After the ceremony they rode on a gloomy winter day to a honeymoon at Halnaby Hall, in a suburb of Durham. He was now nearing twenty-seven, she was twenty-three. He had had eight or more years of irresponsible and almost promiscuous sex, and had seldom associated coitus with love. According to Moore’s report of a passage he had seen in Byron’s memoirs (burned in 1824), the husband did not wait for the night to shroud their consummation; he “had Lady Byron on the sofa before dinner on the day of their marriage.”27 After dinner, if we may trust his recollection, he asked her whether she intended to sleep in the same bed with him, and added, “I hate sleeping with any woman, but you may if you choose.”28 He accommodated her, but he later told Hobhouse that on that first night “he had been seized with a sudden fit of melancholy, and had left his bed.” The next day (the wife claimed) “he met me repellently, and uttered words of blighting irony: ‘It is too late now; it is done, and cannot be undone.’ “29 A letter was handed to him from Augusta Leigh; he read to Annabella its superscription: “Dearest, first and best of human beings.”30 According to the wife’s memory, he complained “that if I had married him two years before, I should have spared him that for which he could never forgive himself. He said he could tell me but it was another person’s secret.… I asked … if——[Augusta] knew it. He appeared terrified.”31 However, Annabella seems to have had no suspicion of Augusta at this time.

After three weeks at Halnaby Hall the newly weds returned to Seaham for a stay with the Milbanke family. Byron adjusted himself and became popular with everybody, including his wife. After six weeks of this he began to long for the excitement of London and the voices of his friends. Annabella agreed. In London they settled in luxurious rooms at 13 Piccadilly Terrace. On the day after their arrival Hobhouse came and Byron recovered his good humor. “For ten days,” his wife related, “he was kinder than I had ever seen him.”32 Perhaps in gratitude, or fearing loneliness, she invited Augusta to spend some time with them. Augusta came in April, 1815, and stayed till June. On June 20 George Ticknor, the American historian of Spanish literature, visited the new ménage, and gave a quite favorable report of Byron’s behavior. On that occasion an uncle of Annabella entered joyfully with the news that Napoleon had just been defeated at Waterloo. “I’m damned sorry for it,” said Byron.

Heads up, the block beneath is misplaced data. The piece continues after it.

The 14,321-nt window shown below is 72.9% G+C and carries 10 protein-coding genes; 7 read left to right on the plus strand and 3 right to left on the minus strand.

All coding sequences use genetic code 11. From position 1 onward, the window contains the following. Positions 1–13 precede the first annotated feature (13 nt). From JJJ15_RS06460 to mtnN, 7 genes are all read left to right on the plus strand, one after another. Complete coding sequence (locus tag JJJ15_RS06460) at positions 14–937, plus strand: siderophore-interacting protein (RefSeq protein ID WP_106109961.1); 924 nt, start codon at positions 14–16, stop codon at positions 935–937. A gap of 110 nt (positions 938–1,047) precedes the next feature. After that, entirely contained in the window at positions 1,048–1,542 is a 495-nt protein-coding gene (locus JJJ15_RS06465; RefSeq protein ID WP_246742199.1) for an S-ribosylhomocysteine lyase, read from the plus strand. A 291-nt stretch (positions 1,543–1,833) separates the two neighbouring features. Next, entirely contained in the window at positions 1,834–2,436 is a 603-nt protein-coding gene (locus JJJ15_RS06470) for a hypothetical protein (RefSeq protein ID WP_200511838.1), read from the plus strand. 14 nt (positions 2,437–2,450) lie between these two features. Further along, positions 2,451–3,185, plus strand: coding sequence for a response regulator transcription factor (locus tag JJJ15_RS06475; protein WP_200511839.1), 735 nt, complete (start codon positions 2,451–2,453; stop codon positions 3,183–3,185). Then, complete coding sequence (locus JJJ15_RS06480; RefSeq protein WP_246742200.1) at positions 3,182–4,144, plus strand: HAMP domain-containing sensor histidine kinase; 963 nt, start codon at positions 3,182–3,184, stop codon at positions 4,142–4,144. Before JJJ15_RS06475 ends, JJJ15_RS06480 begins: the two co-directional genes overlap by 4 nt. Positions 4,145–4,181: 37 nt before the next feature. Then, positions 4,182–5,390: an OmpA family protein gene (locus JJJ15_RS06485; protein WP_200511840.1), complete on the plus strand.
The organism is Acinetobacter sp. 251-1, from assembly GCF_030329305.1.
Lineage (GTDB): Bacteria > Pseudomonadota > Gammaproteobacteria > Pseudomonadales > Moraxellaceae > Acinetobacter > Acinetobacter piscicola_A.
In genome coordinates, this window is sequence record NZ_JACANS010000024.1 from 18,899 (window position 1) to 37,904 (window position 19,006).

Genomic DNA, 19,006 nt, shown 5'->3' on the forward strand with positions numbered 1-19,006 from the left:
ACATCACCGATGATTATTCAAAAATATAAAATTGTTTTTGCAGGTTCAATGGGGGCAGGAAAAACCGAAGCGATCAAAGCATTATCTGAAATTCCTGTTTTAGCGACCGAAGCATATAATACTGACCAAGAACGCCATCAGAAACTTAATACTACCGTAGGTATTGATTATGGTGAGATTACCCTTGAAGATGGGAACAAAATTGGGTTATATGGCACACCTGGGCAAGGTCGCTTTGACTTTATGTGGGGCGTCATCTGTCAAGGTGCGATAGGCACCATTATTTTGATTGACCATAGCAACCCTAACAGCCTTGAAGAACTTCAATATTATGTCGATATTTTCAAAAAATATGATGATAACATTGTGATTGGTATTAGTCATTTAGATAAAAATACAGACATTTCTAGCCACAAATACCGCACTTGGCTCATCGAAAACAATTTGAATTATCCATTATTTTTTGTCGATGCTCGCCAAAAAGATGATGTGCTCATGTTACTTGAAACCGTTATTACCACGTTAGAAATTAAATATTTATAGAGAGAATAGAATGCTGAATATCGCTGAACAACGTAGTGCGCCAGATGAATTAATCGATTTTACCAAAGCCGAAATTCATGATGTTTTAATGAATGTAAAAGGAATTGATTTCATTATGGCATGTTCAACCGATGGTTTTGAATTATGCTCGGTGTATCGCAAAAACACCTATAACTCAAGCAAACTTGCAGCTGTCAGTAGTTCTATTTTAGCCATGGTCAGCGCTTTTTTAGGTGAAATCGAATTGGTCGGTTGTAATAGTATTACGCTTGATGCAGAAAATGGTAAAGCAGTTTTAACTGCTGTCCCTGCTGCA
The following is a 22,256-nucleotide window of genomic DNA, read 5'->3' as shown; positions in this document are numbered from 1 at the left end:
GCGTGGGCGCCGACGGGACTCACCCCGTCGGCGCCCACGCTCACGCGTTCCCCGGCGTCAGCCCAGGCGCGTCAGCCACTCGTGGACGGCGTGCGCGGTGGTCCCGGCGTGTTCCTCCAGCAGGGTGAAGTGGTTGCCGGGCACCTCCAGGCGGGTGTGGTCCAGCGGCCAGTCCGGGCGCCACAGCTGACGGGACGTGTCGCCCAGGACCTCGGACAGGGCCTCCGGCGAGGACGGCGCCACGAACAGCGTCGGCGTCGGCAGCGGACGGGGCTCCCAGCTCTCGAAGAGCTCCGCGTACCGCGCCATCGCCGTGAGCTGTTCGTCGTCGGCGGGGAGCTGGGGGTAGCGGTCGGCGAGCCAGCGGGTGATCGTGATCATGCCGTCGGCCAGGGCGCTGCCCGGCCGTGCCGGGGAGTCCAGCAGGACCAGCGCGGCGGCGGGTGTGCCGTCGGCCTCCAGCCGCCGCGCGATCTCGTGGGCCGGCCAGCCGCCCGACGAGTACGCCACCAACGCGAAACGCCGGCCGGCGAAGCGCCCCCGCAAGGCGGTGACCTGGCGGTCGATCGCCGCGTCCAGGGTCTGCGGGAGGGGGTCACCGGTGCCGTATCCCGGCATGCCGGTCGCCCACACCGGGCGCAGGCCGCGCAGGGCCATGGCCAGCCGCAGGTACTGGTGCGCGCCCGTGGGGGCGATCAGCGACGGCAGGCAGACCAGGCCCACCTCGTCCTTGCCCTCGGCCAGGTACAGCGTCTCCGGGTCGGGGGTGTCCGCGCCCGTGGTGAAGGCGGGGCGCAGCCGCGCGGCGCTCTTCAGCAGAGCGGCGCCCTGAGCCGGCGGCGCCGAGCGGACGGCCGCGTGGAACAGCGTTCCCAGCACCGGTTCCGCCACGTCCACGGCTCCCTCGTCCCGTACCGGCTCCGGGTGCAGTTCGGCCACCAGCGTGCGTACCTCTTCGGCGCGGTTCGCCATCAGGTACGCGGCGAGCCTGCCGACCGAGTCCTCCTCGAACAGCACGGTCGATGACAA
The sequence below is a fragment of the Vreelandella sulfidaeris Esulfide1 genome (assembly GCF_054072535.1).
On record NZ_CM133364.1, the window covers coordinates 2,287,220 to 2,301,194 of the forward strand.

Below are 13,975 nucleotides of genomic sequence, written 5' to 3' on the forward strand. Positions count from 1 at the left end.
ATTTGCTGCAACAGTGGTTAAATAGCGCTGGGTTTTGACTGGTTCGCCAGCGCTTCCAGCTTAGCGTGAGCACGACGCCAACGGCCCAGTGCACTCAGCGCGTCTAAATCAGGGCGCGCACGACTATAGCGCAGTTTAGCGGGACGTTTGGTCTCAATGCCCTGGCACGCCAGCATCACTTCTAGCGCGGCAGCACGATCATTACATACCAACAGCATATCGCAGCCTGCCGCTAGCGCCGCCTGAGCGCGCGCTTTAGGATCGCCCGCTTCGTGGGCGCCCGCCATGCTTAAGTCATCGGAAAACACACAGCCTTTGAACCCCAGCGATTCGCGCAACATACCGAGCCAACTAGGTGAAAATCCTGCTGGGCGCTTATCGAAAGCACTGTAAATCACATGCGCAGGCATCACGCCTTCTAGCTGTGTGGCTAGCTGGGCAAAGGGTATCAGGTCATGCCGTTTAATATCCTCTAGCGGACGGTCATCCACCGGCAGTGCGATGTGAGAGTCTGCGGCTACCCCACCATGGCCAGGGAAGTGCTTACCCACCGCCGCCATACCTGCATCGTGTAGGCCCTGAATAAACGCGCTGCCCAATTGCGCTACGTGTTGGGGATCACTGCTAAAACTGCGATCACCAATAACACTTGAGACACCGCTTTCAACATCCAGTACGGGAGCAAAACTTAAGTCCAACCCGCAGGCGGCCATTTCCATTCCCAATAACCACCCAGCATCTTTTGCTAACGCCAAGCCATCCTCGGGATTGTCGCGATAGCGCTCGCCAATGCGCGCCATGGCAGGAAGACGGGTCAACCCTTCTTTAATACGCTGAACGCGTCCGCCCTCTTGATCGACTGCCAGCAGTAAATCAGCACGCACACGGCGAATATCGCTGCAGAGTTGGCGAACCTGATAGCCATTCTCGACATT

He resumed the writing of poetry. In April, 1815, he joined two Jewish composers in issuing Hebrew Melodies, of which they had written the music and he the words. The collaboration, despite the guinea price, soon sold ten thousand copies. Murray brought out an edition of the poems alone, and this too found a wide sale. In October Byron finished The Siege of Corinth; Lady Byron made the fair copy for the printer. “Annabella,” Byron told Lady Blessington, “had a degree of self–control that I never saw equaled…. This produced an opposite effect on me.”33

He had some excuse for irritability. Assuming that he had sold Newstead Abbey, he had taken expensive lodgings for himself and his wife, and had spent lavishly in furnishing them; but the sale fell through, and Byron found himself literally besieged. In November, 1815, a bailiff entered the apartment, placed attachments on some furniture, and threatened to spend the night there until Byron paid his bills. Annabella’s rich parents, Byron felt, should have contributed more generously to the expenses of the new ménage.

His worries tinged even his spells of tenderness with bitterness or gloom. “If any woman could have rendered marriage endurable to me,” he told his wife, “you would.” But then, “I believe you will go on loving me until I beat you.” When she expressed the hope and faith that he would learn to love her, he repeated, “It is too late now. If you had taken me two years ago … But it is my destiny to ruin all I come near.”34 Having accepted a place on the governing board of the Drury Lane Theatre, he joined Sheridan and others in much drinking, and took one of the actresses to bed.35 Annabella appealed to Augusta to come again and help her manage him; Augusta came (November 15, 1815), reproved her brother, and found herself joined with Annabella as victim of his rage. “Augusta was filled with pity for her sister-in-law.”36

Through most of those difficult months Lady Byron had been carrying his child. On December 10, 1815, she gave birth to a daughter, who was named Augusta Ada—later just Ada. Byron rejoiced, and became fond of the infant, and, passingly, of the mother. “My wife,” he told Hobhouse in that month, “is perfection itself—the best creature breathing. But mind what I say—don’t marry.”37 Soon after Ada’s birth his furies returned. In one tantrum he threw into the fireplace a precious watch which he had carried since boyhood, and then shattered it with a poker.38 On January 3, 1816, according to Annabella’s account to her father, Byron came to her room and talked with “considerable violence” of his affairs with women of the theater. On January 8 she consulted Dr. Matthew Baillie as to Byron’s sanity; he came, watched the caged poet, but declined to give an opinion.